The reason I say capital loss is because the investment in TFSA is stocks, and there was disposition in last year, so to generate capital loss.


My understanding is that the type of income inside TFSA will keep its original nature when to report on 1040, as I can't find any specific IRS guide of recognizing income of TFSA as ordinary income.


Thanks very much again!


I agree.

The more I look at these issues, it seems that one must apply some logic, that, as you have said here, assumes treatment based on the underlying security.

Take a look at this...

http://www.ctf.ca/CTFWEB/EN/Newsletters/Canadian_Tax_Focus/2013/1/130102.aspx

Lane
Lane
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Customer reply replied 3 years ago

Thanks very much for your time and efforts!

Customer reply replied 3 years ago

Hi: Lane


 


May I have a question for 3520, pls?


If RESP account only has cash in it, for both contribution and the government grant, should 3520 & 3520A be reported? I know the government grant should be reported on 1040 anyway.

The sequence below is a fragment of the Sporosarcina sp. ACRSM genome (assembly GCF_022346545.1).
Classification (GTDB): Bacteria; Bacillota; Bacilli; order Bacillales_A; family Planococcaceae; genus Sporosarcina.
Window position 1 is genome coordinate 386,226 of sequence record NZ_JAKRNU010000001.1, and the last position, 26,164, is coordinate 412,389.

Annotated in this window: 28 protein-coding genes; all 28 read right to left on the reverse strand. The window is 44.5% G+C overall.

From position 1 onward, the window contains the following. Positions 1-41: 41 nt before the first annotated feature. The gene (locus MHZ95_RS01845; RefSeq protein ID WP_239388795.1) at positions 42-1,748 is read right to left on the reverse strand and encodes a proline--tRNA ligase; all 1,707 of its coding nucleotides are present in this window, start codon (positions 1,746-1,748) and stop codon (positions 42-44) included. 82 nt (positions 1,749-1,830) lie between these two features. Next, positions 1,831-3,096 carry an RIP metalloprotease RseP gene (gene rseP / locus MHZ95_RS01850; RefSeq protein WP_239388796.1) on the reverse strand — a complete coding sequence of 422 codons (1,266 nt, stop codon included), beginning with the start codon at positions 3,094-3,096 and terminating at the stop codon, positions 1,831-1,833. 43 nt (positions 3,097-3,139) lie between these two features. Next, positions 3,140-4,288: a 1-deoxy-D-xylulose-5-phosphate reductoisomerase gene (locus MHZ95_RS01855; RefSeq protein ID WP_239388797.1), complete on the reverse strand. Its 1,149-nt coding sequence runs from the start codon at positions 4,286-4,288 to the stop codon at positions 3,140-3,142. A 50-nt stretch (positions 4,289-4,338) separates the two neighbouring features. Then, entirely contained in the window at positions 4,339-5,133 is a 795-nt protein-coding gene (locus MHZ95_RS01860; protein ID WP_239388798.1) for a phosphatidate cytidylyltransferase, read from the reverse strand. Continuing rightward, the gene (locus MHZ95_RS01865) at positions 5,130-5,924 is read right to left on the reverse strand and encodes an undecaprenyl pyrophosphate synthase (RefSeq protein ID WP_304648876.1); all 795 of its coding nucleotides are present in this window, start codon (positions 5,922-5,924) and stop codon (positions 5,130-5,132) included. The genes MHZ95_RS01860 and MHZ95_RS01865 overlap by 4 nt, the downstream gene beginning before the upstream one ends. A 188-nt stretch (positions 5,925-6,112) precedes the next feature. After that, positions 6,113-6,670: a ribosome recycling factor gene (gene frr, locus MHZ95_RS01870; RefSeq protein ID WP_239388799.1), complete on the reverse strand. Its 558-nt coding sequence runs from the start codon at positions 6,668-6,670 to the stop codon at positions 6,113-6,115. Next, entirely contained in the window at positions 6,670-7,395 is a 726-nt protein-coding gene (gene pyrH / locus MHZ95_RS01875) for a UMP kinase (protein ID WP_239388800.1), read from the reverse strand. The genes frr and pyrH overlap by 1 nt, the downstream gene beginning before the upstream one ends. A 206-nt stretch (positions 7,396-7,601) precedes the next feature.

Thanks


Does this person have any control on the account? or is this person Bene?

Also contribution was made this tax year?
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Customer reply replied 3 years ago

Yes, this person controls the account, the beneficiary is the kids. Contribution was made in the year.


Thanks,

US person, I'm guessing?

 

If so, yes

 

There will be a requirement to file, for each TFSA or RESP held by the US citizen, form 3520 ("Annual Return To Report Transactions with Foreign Trusts and Receipt of Certain Foreign Gifts") for any year in which there is a contribution or withdrawal from the plan, and form 3520-A ("Annual Information Return of Foreign Trust with a U.S. Owner") for every year that the plan is in existence.

 

Lane

 

Lane
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Customer reply replied 3 years ago

Thanks very much!

You are very welcome!
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Customer reply replied 3 years ago

Sorry to confirm, if there is no contribution (the tax payer doesn't make any contribution, and therefore there is no government grant) or withdrawal, and only cash sits in it, then no necessary to report 3520 & 3520A for the US person, right?